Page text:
Twitter is currently on fire. With Elon Musk as owner and CEO, the company has changed many rules and regulations users (and advertisers) had come to expect from the platform. The latest drama, however, concerns Twitter verification, and it’s throwing a wrench in the ability to tell which accounts are real and which are fake.
The “blue checkmark” on Twitter was more than just a status symbol. Twitter’s verification process served as a means of identification: If you saw a blue check next to an account, say, for a politician, you knew that account was official, and not an impersonator. Accounts needed to be vetted to prove both their identity and noteworthiness before receiving a blue check, which is a good thing.
Under the direction of Musk, though, anyone can buy a blue check by subscribing to Twitter Blue for $US8 ($11) a month. Since the change, identifying legitimate users has been a challenge. In fact, Twitter Blue subscribers have taken advantage of the system to pull off pranks, impersonating accounts like Nintendo of America, President Biden, and, of course, Elon Musk himself
Can’t imagine why all the advertisers are pulling out of Twitter lmao pic.twitter.com/pg55WXkxhS
— Jason Schreier (@jasonschreier) November 9, 2022
While Twitter HQ is no doubt figuring out solutions to these issues, there’s a smaller problem all of us need to contend with: How can you tell whether an account is actually verified, or if the user simply bought their checkmark through Twitter Blue? Even if the account in question isn’t using this checkmark for any false or nefarious use, it’s still confusing, and makes some accounts appear more important or official than they actually are.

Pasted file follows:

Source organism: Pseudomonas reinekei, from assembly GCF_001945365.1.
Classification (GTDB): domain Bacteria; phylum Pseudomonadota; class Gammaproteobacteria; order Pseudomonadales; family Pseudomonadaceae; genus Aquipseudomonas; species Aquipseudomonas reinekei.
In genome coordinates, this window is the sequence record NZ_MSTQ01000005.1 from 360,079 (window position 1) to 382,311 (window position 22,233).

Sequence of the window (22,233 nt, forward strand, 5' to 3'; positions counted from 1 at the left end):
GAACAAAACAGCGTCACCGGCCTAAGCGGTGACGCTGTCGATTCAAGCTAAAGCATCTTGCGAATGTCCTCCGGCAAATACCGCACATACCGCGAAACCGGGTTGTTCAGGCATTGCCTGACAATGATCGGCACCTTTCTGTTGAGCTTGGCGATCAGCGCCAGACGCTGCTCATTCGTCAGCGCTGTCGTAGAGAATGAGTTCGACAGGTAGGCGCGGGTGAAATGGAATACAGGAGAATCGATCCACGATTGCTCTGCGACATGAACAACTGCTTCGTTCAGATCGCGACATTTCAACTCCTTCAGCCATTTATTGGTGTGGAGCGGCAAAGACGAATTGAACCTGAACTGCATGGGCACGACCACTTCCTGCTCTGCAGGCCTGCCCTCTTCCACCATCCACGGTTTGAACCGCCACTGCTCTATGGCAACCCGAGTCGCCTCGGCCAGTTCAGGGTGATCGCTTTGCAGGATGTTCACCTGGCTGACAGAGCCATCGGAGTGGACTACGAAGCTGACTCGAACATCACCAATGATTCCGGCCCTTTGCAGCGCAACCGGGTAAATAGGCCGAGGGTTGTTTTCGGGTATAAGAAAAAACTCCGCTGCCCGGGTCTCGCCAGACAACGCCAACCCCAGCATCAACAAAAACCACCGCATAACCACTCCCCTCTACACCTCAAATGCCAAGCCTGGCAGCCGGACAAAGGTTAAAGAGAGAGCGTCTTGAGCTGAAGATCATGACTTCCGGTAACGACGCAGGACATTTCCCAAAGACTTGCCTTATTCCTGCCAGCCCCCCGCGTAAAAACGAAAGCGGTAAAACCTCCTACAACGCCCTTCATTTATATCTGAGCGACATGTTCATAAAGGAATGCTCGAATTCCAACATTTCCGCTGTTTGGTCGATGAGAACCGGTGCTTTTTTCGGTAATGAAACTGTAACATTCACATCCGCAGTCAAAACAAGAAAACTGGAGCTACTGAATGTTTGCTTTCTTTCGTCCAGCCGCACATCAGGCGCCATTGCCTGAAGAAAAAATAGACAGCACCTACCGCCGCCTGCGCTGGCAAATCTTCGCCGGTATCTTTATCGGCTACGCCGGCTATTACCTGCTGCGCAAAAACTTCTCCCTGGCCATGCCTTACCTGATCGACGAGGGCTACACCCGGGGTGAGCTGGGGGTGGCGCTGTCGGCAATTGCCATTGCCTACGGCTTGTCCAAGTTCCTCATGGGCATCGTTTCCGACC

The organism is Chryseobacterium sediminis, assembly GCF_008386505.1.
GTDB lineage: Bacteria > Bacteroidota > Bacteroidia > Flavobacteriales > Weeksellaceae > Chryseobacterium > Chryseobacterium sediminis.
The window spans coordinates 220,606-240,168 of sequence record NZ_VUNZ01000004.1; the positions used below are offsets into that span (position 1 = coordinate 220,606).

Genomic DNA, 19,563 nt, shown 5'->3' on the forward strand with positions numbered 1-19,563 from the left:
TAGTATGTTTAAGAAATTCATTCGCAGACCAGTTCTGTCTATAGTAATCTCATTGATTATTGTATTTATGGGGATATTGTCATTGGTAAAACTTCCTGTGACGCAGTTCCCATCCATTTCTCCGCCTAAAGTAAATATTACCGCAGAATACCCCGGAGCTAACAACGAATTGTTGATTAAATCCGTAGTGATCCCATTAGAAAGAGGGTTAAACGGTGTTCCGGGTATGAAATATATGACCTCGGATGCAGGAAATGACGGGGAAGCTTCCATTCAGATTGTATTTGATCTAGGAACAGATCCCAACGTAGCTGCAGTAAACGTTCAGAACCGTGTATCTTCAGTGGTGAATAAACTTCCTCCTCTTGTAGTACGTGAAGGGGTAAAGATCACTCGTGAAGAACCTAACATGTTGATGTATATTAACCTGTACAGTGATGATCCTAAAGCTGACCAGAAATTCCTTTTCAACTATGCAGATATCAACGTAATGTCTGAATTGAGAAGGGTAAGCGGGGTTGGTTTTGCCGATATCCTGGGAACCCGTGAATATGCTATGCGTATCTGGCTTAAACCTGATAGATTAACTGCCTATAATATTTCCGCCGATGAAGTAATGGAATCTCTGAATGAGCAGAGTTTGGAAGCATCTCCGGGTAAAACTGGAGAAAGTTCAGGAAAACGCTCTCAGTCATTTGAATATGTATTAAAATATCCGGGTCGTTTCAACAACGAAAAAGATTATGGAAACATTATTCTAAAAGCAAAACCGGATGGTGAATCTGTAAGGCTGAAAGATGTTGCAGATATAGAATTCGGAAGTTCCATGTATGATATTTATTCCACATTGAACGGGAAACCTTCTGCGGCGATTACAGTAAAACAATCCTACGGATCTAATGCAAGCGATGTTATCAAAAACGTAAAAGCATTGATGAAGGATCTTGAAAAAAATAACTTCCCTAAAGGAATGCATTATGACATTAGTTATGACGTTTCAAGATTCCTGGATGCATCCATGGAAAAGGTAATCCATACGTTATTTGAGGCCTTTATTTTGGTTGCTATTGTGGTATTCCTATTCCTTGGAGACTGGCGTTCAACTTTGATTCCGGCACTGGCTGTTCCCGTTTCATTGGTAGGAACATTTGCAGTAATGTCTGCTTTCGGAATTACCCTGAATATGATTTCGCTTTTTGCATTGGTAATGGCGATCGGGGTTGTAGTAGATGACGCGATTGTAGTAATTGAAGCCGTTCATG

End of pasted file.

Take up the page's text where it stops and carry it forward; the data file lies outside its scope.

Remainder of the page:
Twitter’s built-in solution for identifying verified accounts
Twitter initially rolled out a new white checkmark for verified accounts, that lived underneath the user’s name (I guess two checkmarks are better than one?). However, Musk “killed” that plan almost immediately. Again, the site is on fire.
Now the only built-in way to tell whether a Twitter account is verified or a subscriber is to click or tap on the account itself. Once on that page, you can click or tap on the checkmark to see one of two messages:
- This account is verified because it’s notable in government, news, entertainment, or another designated category.
- This account is verified because it’s subscribed to Twitter Blue.
The messages are pretty clear: If someone was truly verified, you’ll see the first message, but if they only subscribe to Twitter Blue, you’ll see the second. However, this solution isn’t a good one if you want to know an account’s verification status as you scroll through your feed. Who wants to click through each and every account to check?
If you use Google Chrome, however, you can install the extension “Eight Dollars” to do what Twitter won’t. Once installed, it replaces the blue check with one of two new badges: “Actually Verified,” or “Paid for Verification.”
To start, open Chrome, then type chrome://extensions in the URL bar and hit enter. Turn on the Developer mode toggle, then download the extension from the Github link here. Now, unzip the folder, click the Load Unpacked button in Chrome and choose the new folder. Check to make sure Eight Dollars is enabled from Chrome’s extensions page.